4. Guardians of the Galaxy
Marvel proved it owned the superhero genre with The Avengers — the culmination of all their Phase 1 efforts. But they weren’t content to stay in one genre alone. With Thor and The Avengers Marvel had hinted at a vast universe with aliens and adventures. They chose to take us there with 2014’s Guardians of the Galaxy. The concept seems ridiculous — a talking raccoon, a talking tree, two green warriors, and a human fly around and have adventures. But somehow it worked.
Much credit must be given to director James Gunn. He brought a vision of this universe, and made it fully realized. His band of rouges each have their own agendas, but they combined long enough to form a team. With amazing CGI bringing Rocket Raccoon and Groot to life, Zoe Saldana and Dave Bautista playing the straight-man roles, and Parks and Recreation star Chris Pratt in the lead, the team gels. Every moment spent with them is a joy.
This is aided by a variety of 70s rock hits — the first Marvel Studios film to feature such a robust soundtrack. It all created a party mood and an infectious feeling of fun.
As with nearly every Marvel Studios origin story, Guardians of the Galaxy does suffer from a weak villain who is evil for evil’s sake. He reminds me too much of the antagonist from Thor: The Dark World. Lee Pace owns the role, but his Ronin is simply not written well. Any menace is completely undercut by the film’s climax, which may be the one time Gunn should have used action instead of a joke.
But when the little Groot smiles out at you while dancing to The Jackson 5, this film’s charm cannot be overstated.
3. The Avengers
Could four superheroes share the same screen? Could any hero stand alongside superstar Downey as Iron Man? Would this film buckle under its own weight? Questions and skepticism abound during the build up to The Avengers. Audiences turned out in droves, but the question was “Can it work?”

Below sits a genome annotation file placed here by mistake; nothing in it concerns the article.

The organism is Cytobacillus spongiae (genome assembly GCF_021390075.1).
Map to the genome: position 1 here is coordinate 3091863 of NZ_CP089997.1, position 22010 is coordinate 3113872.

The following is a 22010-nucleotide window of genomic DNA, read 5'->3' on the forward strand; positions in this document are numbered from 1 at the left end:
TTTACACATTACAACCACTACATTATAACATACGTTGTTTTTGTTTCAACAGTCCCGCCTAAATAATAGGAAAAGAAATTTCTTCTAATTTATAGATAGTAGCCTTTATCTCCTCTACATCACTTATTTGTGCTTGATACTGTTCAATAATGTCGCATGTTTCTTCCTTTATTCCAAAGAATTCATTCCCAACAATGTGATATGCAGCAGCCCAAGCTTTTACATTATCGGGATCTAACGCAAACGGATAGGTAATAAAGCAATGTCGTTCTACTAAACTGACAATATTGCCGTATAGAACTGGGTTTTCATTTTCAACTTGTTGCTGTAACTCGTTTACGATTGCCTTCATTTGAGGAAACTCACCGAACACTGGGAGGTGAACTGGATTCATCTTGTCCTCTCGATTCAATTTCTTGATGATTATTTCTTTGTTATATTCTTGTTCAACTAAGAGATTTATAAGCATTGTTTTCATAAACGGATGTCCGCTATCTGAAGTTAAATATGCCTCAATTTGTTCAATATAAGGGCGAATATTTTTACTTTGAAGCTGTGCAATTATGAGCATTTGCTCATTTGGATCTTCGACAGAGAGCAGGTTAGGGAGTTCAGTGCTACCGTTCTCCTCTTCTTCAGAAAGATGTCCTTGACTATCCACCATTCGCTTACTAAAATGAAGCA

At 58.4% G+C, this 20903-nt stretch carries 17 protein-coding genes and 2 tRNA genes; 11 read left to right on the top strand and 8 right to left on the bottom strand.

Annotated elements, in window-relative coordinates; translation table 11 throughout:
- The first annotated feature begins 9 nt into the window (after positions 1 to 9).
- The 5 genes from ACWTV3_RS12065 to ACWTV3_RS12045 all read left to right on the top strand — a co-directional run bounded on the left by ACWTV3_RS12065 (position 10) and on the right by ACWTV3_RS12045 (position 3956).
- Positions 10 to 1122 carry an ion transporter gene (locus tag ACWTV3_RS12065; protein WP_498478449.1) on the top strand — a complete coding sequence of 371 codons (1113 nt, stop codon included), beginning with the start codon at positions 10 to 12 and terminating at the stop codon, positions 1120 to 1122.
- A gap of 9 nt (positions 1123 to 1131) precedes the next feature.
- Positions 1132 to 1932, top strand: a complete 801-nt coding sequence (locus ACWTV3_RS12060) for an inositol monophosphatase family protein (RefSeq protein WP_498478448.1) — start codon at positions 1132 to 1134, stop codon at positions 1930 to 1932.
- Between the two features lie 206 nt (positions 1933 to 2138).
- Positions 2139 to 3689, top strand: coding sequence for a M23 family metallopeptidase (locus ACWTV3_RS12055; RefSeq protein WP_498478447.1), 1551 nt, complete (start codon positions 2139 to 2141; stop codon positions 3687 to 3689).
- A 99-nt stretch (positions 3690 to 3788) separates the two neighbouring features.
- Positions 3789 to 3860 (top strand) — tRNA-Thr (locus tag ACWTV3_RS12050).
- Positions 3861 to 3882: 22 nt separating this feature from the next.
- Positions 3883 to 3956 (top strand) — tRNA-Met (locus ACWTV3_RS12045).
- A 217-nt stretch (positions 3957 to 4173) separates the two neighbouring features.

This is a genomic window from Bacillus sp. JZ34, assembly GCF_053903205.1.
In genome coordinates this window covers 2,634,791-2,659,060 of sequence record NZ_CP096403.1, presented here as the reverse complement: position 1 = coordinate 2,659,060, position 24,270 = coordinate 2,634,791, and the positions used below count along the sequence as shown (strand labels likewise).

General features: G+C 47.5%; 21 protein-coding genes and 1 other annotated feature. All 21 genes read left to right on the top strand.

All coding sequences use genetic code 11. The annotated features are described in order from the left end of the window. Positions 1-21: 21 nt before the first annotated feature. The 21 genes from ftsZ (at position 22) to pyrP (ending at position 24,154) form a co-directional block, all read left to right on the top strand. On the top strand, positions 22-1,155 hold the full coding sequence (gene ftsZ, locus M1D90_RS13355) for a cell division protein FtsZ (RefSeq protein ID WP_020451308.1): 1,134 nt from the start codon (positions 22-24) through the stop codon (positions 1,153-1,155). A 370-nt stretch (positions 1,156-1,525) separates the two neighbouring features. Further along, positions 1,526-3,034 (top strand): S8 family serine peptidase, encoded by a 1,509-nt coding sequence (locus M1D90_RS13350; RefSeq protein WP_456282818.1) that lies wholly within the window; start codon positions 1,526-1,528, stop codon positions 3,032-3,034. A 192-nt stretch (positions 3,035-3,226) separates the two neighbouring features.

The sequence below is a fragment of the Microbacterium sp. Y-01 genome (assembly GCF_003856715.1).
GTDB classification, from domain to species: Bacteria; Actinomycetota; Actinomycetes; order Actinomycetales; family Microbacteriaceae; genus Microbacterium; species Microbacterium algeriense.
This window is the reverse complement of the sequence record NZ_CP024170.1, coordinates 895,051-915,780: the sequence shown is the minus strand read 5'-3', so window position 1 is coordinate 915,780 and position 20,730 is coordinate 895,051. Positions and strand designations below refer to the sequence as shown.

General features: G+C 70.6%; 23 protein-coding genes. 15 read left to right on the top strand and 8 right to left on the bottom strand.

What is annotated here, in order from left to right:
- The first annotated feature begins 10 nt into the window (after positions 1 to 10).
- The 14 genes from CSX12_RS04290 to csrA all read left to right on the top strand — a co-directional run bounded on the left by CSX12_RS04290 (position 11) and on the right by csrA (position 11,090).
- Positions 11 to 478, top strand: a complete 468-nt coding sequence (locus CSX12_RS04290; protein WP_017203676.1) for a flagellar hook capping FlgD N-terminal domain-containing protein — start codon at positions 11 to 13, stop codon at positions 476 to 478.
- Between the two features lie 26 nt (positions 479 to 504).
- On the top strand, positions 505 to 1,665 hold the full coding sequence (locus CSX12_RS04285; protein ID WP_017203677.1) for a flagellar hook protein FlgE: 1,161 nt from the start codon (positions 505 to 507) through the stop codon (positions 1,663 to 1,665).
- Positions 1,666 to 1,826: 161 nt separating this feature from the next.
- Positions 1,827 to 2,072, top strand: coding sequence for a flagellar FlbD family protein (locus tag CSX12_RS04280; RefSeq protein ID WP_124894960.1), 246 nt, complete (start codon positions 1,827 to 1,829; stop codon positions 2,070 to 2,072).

To juggle all these moving parts Marvel Studios hired Joss Whedon — a director best known for his television work. He had dealt with ensemble casts on his shows Buffy: The Vampire Slayer and Firefly and those skills were in full effect with The Avengers.
Previous movie stars Iron Man, Captain America, Thor, and The Incredible Hulk all had their own emotional journeys. No matter which of those four you loved, you had something to enjoy.
Hawkeye, Black Widow, and Loki had been lackluster in earlier movie appearances. Truthfully, I dreaded both Hiddleston and Johansson after their previous Marvel works. Walking out of The Avengers Black Widow and Loki were my two favorite characters. Wheadon’s script fixed those characters, and his directing took their performances to new heights.
The film has laughs, action, and adventure. I can’t decide which fight is my favorite — Hulk vs Thor? Iron Man vs Thor vs Cap? Thor vs Loki? They’re all so good that I’m never let down.
Yes…it’s another origin story, and the final victory over Loki’s alien army is a bit too simple. The plot conveniences are pentiful. Yet the result set a new standard for superhero films. Marvel had thrown down the (Infinity) gauntlet, and to this day every other studio is playing catch-up.